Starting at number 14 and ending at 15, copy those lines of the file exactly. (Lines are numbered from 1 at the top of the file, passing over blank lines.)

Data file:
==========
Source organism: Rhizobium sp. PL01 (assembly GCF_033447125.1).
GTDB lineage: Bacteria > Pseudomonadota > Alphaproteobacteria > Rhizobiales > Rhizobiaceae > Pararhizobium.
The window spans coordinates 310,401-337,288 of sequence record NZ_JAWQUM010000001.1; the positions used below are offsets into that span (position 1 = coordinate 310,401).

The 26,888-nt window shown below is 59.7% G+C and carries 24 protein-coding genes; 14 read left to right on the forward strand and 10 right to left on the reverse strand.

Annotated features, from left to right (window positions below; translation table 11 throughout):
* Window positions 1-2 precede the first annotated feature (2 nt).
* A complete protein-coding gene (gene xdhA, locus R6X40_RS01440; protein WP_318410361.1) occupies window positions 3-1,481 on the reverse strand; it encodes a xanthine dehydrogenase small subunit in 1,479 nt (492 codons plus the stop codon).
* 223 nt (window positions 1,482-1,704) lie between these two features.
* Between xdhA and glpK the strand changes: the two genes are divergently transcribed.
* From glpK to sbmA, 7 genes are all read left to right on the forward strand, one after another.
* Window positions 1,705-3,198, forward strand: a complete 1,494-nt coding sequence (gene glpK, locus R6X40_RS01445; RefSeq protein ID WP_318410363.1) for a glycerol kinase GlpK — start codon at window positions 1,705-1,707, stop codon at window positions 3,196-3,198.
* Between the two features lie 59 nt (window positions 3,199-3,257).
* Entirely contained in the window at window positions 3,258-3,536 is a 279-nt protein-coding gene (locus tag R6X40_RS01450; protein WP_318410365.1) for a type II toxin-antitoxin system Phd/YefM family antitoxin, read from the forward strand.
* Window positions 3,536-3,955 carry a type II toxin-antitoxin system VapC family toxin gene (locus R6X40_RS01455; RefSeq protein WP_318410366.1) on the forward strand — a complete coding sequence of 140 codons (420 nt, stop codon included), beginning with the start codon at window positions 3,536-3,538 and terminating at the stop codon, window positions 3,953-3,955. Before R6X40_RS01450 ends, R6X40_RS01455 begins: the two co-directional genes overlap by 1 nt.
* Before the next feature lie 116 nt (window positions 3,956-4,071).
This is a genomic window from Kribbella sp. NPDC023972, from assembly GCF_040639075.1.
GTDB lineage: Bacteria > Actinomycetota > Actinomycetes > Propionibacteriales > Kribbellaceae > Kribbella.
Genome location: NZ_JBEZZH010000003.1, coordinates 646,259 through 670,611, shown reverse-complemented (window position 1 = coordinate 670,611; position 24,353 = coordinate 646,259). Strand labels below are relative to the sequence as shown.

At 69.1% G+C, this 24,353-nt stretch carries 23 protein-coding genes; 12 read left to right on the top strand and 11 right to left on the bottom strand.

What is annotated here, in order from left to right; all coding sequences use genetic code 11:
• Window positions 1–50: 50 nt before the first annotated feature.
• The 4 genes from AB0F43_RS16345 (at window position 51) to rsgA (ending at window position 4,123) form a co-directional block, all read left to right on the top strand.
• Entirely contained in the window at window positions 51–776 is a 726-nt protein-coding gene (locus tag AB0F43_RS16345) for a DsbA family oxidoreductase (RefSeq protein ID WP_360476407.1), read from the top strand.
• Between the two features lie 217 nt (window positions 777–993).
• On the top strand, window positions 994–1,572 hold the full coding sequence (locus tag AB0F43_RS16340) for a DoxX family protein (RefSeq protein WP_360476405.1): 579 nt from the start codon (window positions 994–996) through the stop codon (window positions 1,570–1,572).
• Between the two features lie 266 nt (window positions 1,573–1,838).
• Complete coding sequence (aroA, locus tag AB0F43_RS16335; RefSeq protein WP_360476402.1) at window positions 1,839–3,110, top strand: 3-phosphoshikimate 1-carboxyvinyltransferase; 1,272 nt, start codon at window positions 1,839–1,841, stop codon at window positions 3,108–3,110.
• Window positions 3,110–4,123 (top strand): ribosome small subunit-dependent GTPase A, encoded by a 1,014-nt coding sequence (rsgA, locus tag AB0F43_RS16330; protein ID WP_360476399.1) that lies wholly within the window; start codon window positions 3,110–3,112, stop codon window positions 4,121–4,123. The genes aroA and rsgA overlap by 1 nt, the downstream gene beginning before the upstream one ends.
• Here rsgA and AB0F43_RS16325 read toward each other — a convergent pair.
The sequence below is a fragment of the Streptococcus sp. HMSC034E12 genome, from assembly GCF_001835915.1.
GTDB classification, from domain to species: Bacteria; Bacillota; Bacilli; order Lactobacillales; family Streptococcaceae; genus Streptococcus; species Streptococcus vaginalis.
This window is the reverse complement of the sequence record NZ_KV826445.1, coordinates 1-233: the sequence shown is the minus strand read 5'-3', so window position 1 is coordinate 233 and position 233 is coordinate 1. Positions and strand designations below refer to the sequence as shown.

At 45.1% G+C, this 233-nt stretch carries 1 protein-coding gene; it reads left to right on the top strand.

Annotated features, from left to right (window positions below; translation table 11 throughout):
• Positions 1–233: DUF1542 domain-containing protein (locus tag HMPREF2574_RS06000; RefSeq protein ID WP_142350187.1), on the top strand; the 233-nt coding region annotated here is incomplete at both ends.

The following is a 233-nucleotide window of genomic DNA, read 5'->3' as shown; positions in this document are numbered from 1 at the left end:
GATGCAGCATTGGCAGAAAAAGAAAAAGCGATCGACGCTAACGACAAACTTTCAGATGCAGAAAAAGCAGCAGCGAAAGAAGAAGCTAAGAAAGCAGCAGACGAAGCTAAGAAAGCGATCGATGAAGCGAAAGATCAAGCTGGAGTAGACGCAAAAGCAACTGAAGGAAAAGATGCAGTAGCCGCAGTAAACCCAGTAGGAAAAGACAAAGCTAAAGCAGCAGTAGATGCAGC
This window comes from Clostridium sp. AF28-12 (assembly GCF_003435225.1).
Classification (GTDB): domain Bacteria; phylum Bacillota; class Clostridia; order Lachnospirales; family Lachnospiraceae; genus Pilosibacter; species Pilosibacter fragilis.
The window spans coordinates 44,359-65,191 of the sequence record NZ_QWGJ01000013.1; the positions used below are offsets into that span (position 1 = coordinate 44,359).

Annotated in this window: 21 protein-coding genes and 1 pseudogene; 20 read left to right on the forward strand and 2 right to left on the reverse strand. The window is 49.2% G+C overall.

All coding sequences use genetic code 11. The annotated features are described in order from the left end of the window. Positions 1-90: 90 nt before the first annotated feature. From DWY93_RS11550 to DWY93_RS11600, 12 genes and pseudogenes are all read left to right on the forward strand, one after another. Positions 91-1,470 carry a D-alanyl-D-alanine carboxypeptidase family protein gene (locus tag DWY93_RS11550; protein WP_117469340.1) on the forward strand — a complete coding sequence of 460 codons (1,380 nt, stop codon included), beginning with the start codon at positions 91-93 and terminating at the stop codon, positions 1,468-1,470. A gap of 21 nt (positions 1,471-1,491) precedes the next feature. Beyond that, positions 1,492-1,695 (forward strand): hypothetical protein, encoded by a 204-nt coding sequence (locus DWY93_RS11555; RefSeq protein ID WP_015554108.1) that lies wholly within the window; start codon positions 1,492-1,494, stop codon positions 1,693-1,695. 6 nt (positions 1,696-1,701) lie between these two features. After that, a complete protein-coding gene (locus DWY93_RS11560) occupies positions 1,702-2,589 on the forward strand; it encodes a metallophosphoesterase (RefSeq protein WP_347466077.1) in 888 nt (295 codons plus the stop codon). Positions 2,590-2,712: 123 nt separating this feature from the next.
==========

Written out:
* Window positions 3,536-3,955 carry a type II toxin-antitoxin system VapC family toxin gene (locus R6X40_RS01455; RefSeq protein WP_318410366.1) on the forward strand — a complete coding sequence of 140 codons (420 nt, stop codon included), beginning with the start codon at window positions 3,536-3,538 and terminating at the stop codon, window positions 3,953-3,955. Before R6X40_RS01450 ends, R6X40_RS01455 begins: the two co-directional genes overlap by 1 nt.
* Before the next feature lie 116 nt (window positions 3,956-4,071).